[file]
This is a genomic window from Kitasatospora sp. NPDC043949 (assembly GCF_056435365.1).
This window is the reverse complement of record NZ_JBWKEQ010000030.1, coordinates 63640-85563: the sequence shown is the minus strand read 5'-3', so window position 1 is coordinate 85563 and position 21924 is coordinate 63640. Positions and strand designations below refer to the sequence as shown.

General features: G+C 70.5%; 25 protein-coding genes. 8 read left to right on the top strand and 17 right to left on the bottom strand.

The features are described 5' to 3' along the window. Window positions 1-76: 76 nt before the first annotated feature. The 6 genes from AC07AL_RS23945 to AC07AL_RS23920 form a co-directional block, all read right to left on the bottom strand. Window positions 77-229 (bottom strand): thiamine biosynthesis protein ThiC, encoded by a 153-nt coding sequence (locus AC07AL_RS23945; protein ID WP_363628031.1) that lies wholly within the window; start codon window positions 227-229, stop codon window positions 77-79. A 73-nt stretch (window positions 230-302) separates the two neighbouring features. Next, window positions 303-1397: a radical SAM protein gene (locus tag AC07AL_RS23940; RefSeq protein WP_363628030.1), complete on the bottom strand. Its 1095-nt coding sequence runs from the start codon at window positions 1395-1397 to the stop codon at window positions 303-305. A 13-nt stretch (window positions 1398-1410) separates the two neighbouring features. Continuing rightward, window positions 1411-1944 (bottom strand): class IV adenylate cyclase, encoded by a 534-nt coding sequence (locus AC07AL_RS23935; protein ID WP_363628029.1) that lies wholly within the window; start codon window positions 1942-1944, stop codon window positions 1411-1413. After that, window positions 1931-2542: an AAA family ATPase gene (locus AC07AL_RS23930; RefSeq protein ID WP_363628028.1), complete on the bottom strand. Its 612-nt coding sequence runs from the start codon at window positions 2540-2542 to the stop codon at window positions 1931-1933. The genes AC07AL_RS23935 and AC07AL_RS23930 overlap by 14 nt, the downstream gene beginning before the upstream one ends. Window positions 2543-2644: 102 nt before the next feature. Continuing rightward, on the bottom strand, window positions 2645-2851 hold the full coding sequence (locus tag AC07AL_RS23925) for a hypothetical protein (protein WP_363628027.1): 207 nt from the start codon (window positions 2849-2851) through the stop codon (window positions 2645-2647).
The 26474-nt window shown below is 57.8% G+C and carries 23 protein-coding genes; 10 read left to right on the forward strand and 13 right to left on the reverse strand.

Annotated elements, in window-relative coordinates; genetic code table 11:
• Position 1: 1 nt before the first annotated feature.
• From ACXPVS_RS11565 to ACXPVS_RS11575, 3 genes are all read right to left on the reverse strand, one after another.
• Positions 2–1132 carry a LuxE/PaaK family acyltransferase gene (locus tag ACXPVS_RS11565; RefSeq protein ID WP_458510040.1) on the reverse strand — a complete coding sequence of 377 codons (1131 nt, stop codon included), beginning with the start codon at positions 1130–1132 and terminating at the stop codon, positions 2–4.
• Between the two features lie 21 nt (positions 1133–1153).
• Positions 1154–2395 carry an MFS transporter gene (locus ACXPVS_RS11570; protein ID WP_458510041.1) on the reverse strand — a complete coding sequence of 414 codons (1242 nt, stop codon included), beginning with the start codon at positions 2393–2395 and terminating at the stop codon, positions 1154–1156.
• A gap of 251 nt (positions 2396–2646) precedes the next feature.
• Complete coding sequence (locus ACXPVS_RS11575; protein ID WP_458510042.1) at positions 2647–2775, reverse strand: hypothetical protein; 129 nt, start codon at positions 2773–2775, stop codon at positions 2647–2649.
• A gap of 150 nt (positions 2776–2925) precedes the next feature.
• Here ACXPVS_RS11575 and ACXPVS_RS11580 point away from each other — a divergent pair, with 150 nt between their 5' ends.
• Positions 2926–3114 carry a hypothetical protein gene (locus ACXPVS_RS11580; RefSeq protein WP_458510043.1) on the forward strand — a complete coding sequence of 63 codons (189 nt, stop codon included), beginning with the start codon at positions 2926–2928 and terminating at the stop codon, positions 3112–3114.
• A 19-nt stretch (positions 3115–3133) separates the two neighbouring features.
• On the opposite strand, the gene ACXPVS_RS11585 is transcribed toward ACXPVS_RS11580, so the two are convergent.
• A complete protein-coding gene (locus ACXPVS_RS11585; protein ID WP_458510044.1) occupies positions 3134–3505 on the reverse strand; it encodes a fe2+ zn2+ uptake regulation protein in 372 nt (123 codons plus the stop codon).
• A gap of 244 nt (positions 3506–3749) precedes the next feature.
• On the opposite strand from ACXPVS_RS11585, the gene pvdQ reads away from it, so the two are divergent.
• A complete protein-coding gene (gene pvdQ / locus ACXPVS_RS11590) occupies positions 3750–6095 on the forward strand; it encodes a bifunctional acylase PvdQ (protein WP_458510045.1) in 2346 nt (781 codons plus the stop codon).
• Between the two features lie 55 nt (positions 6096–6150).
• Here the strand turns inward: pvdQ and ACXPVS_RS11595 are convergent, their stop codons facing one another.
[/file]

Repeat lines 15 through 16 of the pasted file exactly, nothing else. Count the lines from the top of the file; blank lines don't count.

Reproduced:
• Here ACXPVS_RS11575 and ACXPVS_RS11580 point away from each other — a divergent pair, with 150 nt between their 5' ends.
• Positions 2926–3114 carry a hypothetical protein gene (locus ACXPVS_RS11580; RefSeq protein WP_458510043.1) on the forward strand — a complete coding sequence of 63 codons (189 nt, stop codon included), beginning with the start codon at positions 2926–2928 and terminating at the stop codon, positions 3112–3114.